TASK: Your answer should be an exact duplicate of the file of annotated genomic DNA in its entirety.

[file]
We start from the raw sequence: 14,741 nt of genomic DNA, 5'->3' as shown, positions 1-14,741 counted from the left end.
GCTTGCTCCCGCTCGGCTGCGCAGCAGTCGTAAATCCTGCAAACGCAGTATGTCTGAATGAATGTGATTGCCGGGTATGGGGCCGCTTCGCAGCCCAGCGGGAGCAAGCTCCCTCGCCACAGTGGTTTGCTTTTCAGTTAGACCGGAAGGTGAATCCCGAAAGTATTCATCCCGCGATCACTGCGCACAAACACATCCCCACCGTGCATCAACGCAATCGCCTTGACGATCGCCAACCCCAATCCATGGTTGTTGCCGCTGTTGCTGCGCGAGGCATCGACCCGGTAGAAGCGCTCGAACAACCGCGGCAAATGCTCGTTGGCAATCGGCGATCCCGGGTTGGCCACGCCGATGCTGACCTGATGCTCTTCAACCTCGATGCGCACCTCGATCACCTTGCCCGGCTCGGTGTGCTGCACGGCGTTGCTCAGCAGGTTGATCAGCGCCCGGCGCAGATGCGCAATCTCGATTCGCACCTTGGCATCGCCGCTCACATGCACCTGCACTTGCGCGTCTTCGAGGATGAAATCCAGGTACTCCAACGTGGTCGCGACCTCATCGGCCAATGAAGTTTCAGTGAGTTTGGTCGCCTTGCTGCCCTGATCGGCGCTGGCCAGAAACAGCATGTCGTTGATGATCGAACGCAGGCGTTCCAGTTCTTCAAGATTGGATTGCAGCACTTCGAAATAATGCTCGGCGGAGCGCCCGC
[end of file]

We start from the raw sequence: 14,741 nt of genomic DNA, 5'->3' as shown, positions 1-14,741 counted from the left end.
GCTTGCTCCCGCTCGGCTGCGCAGCAGTCGTAAATCCTGCAAACGCAGTATGTCTGAATGAATGTGATTGCCGGGTATGGGGCCGCTTCGCAGCCCAGCGGGAGCAAGCTCCCTCGCCACAGTGGTTTGCTTTTCAGTTAGACCGGAAGGTGAATCCCGAAAGTATTCATCCCGCGATCACTGCGCACAAACACATCCCCACCGTGCATCAACGCAATCGCCTTGACGATCGCCAACCCCAATCCATGGTTGTTGCCGCTGTTGCTGCGCGAGGCATCGACCCGGTAGAAGCGCTCGAACAACCGCGGCAAATGCTCGTTGGCAATCGGCGATCCCGGGTTGGCCACGCCGATGCTGACCTGATGCTCTTCAACCTCGATGCGCACCTCGATCACCTTGCCCGGCTCGGTGTGCTGCACGGCGTTGCTCAGCAGGTTGATCAGCGCCCGGCGCAGATGCGCAATCTCGATTCGCACCTTGGCATCGCCGCTCACATGCACCTGCACTTGCGCGTCTTCGAGGATGAAATCCAGGTACTCCAACGTGGTCGCGACCTCATCGGCCAATGAAGTTTCAGTGAGTTTGGTCGCCTTGCTGCCCTGATCGGCGCTGGCCAGAAACAGCATGTCGTTGATGATCGAACGCAGGCGTTCCAGTTCTTCAAGATTGGATTGCAGCACTTCGAAATAATGCTCGGCGGAGCGCCCGC